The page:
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Thorsten Hansen, Karl Gegenfurtner; Uncovering multiple higher order chromatic mechanisms in cone contrast space. Journal of Vision 2010;10(7):388. doi: https://doi.org/10.1167/10.7.388.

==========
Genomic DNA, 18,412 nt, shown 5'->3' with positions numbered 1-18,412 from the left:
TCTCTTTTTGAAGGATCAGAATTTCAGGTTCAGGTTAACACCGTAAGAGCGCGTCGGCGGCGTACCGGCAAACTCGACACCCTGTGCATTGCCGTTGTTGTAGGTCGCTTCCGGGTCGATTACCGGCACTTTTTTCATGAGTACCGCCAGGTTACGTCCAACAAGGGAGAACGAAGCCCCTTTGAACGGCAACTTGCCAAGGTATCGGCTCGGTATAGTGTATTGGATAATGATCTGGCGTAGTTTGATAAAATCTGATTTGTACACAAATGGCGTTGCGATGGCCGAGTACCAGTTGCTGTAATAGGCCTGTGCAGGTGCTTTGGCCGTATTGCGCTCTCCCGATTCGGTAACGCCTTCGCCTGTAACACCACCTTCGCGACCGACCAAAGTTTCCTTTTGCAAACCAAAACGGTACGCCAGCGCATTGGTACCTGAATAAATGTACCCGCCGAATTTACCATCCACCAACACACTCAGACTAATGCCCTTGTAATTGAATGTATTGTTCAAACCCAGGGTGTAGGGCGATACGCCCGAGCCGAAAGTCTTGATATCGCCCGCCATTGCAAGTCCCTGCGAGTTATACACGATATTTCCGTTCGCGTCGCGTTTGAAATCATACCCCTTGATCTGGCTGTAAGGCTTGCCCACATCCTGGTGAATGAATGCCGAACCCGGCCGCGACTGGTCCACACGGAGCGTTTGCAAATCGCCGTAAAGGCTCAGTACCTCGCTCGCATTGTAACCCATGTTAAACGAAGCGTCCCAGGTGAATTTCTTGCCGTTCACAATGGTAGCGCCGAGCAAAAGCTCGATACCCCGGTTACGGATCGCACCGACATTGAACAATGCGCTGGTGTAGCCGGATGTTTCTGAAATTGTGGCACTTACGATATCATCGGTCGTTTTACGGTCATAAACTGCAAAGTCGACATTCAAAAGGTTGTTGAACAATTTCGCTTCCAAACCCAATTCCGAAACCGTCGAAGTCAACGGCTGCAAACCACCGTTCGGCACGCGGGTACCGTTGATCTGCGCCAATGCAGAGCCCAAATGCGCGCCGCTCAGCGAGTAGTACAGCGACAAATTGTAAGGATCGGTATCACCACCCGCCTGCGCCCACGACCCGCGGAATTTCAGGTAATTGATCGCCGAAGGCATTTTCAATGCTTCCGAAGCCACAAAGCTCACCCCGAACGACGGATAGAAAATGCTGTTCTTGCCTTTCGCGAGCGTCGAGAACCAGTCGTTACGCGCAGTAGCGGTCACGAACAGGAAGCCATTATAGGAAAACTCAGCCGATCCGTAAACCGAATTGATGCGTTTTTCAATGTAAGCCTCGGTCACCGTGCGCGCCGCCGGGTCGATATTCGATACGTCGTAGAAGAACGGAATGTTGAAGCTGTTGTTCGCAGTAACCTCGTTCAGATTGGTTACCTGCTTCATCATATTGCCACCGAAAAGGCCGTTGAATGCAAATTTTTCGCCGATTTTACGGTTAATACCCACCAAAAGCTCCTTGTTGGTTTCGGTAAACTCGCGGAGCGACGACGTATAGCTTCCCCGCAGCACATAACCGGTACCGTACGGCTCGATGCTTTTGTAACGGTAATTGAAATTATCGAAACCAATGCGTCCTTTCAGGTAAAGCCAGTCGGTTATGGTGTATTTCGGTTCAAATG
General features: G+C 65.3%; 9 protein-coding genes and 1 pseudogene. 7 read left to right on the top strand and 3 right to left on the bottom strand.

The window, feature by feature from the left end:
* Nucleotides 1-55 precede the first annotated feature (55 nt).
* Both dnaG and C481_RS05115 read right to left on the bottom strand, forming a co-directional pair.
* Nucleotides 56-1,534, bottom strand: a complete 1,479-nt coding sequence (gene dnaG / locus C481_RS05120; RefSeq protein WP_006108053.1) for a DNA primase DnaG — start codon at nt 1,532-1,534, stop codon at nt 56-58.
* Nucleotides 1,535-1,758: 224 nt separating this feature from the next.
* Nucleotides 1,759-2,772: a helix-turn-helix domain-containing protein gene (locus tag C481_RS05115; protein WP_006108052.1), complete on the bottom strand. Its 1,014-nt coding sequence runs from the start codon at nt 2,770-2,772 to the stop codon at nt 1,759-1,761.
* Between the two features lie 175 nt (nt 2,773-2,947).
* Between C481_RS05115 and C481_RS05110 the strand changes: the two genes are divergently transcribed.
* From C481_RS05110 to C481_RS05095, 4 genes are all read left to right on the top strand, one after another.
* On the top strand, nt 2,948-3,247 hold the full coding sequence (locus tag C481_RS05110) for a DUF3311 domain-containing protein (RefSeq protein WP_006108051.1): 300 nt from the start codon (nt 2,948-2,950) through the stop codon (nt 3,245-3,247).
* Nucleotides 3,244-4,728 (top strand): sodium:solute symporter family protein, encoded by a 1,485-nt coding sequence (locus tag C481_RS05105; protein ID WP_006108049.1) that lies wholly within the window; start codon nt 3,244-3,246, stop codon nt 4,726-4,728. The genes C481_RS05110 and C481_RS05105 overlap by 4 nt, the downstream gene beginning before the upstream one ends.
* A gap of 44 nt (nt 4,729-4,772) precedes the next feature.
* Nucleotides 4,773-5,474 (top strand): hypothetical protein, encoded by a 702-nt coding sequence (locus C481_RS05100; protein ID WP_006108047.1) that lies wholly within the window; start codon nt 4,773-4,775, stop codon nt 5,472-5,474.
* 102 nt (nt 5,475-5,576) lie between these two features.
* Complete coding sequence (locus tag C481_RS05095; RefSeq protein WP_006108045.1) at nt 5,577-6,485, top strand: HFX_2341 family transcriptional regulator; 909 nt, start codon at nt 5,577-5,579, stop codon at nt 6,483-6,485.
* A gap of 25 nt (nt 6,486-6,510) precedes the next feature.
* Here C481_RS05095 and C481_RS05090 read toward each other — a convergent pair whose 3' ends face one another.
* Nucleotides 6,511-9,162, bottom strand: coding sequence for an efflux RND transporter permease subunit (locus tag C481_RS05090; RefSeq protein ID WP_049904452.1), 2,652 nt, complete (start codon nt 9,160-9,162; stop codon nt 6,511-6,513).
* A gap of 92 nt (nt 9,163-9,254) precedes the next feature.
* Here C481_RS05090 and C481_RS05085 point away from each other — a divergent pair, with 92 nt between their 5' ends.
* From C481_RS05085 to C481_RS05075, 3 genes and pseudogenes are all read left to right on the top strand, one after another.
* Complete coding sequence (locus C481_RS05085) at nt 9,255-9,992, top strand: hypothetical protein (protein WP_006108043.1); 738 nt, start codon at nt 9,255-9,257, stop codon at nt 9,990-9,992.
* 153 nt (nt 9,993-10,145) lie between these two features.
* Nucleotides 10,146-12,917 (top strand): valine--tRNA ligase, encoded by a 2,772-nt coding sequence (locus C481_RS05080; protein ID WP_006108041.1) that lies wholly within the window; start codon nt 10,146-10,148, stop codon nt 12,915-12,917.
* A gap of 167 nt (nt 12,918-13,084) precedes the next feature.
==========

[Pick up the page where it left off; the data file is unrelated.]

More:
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Despite good psychophysical and physiological evidence, the number and nature of multiple higher-order chromatic mechanisms is still under debate. This is mainly due to several studies that defined their stimuli in cone contrast space (CCS) and failed to find support for higher order mechanisms. We measured detection thresholds for chromatic directions in cone contrast space using a noise masking paradigm (Hansen & Gegenfurtner (2006), Journal of Vision, 6(3):5, 239–259). Our choice of masking directions (38 and 47 deg) was guided by an analysis of the nonlinear mapping of angles between cone contrast space and a post-receptoral color space (DKL). When the noise contrast was sufficiently high (40% rms cone contrast), we found clear evidence for selective masking, indicating multiple mechanisms tuned to these directions. Why did earlier studies in CCS fail to find evidence for higher order chromatic mechanisms? First, the noise directions in CCS tested in previous studies (90 deg ΔM/M, 135 deg isolum) map to almost identical angles in DKL space (7.1 and 1.6 deg), implying that effectively only one higher order mechanisms (L–M) was stimulated. Second, the masking contrast in these studies was generally very low (<10%), resulting in insufficient power to differentially activate higher order mechanisms. We conclude that CCS as a receptoral color space is not well-suited for the study of higher order mechanisms. Rather, these higher-order mechanisms seem to be evenly distributed in post-receptoral DKL color space. DKL color space is a natural choice to study higher order mechanisms because it reflects the input signals arriving in visual cortex. Higher order mechanisms exist in CCS, but are more difficult to find.
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